First aid generally includes any one-time treatment and follow-up for observation of minor injuries, including cuts, abrasions, bruises, first-degree burns, sprains, and splinters. At most workplaces, injuries or illnesses requiring only first aid are commonplace.
The level of first-aid services maintained will depend on the hazards normally present at the worksite. Both the law and good common sense require at least a basic level of readiness. Florida does not have its own occupational safety and health regulatory program for private sector (private businesses and nonprofit organizations) employers. Therefore, in the private sector, the federal Occupational Safety and Health Act governs first-aid requirements. There are no first-aid regulatory requirements for public sector (government offices and operations) workplaces in Florida. Check your municipal codes for local requirements. A detailed discussion of workplace first-aid requirements in the private sector is available for consultation. Please see the national First Aid section.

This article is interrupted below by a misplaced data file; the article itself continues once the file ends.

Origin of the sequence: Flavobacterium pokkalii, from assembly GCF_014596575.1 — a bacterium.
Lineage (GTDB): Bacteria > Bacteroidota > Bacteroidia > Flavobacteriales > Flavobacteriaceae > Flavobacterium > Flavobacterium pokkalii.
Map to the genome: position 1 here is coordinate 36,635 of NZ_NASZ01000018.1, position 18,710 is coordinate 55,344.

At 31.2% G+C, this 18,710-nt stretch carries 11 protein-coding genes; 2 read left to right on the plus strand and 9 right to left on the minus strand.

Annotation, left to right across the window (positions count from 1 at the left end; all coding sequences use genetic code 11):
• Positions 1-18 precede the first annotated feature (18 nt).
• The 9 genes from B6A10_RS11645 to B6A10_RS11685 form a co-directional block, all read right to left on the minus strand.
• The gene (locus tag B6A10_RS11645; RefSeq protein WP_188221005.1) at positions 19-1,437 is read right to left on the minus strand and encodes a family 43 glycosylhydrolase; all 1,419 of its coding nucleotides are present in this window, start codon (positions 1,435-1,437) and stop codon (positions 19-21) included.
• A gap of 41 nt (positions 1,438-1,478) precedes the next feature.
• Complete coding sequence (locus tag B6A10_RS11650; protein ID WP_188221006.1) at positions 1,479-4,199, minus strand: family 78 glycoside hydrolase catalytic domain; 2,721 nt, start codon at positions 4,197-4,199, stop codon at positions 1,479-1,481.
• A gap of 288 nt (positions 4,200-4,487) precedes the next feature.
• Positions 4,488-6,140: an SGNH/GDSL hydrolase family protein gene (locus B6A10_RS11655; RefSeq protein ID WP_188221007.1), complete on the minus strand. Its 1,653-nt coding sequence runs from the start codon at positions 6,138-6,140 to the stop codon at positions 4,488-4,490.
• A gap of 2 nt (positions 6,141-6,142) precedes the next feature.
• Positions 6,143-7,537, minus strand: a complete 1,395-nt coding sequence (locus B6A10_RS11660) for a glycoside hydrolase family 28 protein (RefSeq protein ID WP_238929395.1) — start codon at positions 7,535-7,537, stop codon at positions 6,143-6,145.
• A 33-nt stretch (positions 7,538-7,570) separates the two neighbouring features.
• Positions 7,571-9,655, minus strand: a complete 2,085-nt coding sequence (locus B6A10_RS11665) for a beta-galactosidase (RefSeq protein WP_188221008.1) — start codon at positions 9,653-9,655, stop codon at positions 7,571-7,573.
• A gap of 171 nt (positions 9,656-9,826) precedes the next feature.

No person (including a licensed medical practitioner) who gratuitously and in good faith renders emergency care or treatment at the scene of an accident, and without the objection of the injured victim, is liable for civil damages for acts or omissions that may result. Such immunity lasts only to the point where the patient is stabilized and is capable of receiving medical treatment as a nonemergency patient (FL Stat. Sec. 768.13).
Child care facilities. At a minimum, child care facilities must have the facility to perform first-aid treatment, emergency procedures, and pediatric cardiopulmonary resuscitation. At ...